“Anyone can be a victim of domestic violence – a friend, relative, neighbor or coworker can be affected by this devastating issue. As a result, it is important for everyone in the community to understand domestic violence, and how they can support victims safely and in their own terms,” Pinillos clarified. “Victims of domestic violence have two reporting options: unrestricted and restricted. Unrestricted reporting is appropriate for those who want to pursue an official investigation report through the services member’s command, FAP or local law enforcement. Additionally, restricted reporting is for those individuals who do not want an official investigation but do want victim advocacy services, medical care or counseling. They should make a restricted report to the FAP, victim advocate, or a military health care provider. These two reporting options are important for victims to understand, so that they can make an informed decision when they decide to take action and start their healing journey.”

In order to help families with this public health issue, the Department of Defense has the Family Advocacy Program.

“Air Force families and individuals can benefit from the FAP prevention programs and services, training on early identification and intervention, victim support, and treatment for offenders,” Pinillos explained. “Prevention services are open to all individuals who have base access, and they include quarterly classes on couples’ communication, parenting and stress/anger management. These resources can help individuals develop strong relationship skills to meet the challenges and responsibilities military families have to face.”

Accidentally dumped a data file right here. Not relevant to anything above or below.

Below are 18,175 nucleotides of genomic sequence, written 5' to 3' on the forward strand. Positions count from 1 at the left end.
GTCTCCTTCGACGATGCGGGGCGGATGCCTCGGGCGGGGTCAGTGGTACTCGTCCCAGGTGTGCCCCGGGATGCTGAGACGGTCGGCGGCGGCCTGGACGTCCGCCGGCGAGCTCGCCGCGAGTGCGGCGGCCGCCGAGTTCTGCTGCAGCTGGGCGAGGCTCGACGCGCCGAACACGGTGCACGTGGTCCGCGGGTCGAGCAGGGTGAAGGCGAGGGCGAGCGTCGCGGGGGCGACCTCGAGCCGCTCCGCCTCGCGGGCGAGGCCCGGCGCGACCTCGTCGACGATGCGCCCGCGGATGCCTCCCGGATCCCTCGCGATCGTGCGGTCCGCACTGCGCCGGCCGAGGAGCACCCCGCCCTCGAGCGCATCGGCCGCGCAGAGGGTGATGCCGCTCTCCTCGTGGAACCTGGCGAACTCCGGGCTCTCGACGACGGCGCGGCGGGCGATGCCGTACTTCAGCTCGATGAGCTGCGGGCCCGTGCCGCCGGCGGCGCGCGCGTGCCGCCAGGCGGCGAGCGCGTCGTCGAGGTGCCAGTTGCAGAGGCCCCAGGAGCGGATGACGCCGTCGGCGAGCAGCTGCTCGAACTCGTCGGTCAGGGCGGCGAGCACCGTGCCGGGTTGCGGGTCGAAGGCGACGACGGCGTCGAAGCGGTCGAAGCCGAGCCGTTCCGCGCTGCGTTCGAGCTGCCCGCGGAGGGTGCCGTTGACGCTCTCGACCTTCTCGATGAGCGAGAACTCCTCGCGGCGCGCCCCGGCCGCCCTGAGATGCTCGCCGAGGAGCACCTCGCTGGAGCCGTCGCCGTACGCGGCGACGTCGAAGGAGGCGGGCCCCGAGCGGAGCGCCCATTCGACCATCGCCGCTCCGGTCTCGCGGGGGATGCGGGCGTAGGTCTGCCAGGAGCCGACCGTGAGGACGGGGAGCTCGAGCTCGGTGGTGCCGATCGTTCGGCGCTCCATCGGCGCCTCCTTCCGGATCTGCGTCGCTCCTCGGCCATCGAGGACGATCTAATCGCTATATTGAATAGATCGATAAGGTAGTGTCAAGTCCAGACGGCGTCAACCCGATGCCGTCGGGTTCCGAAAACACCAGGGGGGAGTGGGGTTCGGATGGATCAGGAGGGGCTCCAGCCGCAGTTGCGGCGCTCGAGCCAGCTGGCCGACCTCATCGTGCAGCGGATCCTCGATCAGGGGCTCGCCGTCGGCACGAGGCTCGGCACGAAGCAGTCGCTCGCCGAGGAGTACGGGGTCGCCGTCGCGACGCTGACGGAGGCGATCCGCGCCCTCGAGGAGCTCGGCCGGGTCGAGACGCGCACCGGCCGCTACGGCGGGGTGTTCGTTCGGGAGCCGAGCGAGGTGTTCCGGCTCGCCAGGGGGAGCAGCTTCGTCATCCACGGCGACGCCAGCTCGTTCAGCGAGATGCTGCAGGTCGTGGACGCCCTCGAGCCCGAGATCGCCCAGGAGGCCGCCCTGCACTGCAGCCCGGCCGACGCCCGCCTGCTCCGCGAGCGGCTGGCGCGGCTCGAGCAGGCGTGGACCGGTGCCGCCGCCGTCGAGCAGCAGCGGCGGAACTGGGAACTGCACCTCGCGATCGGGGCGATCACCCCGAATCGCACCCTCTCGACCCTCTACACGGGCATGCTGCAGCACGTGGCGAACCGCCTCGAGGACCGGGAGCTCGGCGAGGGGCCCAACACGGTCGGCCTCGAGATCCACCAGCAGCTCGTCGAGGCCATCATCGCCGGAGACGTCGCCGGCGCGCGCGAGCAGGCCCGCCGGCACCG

The Family Advocacy Program ultimately works to prevent the abuse and violence before it happens, however if the abuse does occur, the FAP works to help better the health and welfare of the victims. After Donovan’s family was torn apart through domestic violence, his aunt and uncle stepped up to take care of him.

“I’m lucky I had my aunt and uncle there to support and care for me,” Donovan shared. “They took me into their home and raised me as their own child. I got the help I needed from them. However, not everyone is fortunate enough to have that support system, so I’m glad the military offers the FAP for those who really need it.”

If you or someone you know is experiencing domestic violence or abuse contact the Family Advocacy Program on 226-8070, from 7:30 a.m. to 4:30 p.m., or contact the Domestic Abuse Victim Advocate 24 hours a day, 7 days a week on 07490 038170.